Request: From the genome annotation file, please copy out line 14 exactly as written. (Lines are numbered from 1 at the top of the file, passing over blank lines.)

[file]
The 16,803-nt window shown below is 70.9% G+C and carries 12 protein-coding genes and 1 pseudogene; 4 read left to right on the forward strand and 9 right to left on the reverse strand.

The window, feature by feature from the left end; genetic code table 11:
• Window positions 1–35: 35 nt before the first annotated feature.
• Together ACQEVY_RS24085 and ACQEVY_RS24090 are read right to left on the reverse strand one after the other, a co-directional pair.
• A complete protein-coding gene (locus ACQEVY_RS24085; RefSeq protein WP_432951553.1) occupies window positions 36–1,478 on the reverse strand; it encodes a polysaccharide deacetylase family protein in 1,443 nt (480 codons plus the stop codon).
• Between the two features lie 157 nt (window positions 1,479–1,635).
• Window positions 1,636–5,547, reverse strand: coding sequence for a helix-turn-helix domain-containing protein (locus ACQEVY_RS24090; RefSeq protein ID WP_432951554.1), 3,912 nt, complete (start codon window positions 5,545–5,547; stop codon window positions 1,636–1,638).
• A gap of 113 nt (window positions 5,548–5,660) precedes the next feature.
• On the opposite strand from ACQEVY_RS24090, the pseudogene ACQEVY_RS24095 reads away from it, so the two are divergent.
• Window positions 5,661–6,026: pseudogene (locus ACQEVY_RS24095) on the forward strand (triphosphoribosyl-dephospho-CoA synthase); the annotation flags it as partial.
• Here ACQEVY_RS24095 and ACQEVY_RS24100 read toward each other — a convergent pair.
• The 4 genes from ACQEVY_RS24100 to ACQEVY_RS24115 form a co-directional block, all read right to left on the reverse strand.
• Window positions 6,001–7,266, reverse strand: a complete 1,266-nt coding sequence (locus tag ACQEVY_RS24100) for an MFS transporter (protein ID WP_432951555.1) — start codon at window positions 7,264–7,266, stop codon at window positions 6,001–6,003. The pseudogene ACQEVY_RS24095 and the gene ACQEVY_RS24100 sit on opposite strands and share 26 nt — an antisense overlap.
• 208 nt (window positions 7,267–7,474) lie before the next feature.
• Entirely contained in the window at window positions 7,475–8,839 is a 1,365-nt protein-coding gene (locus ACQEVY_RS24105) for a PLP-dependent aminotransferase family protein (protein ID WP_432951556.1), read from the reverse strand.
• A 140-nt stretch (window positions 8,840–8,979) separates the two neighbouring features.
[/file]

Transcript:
• 208 nt (window positions 7,267–7,474) lie before the next feature.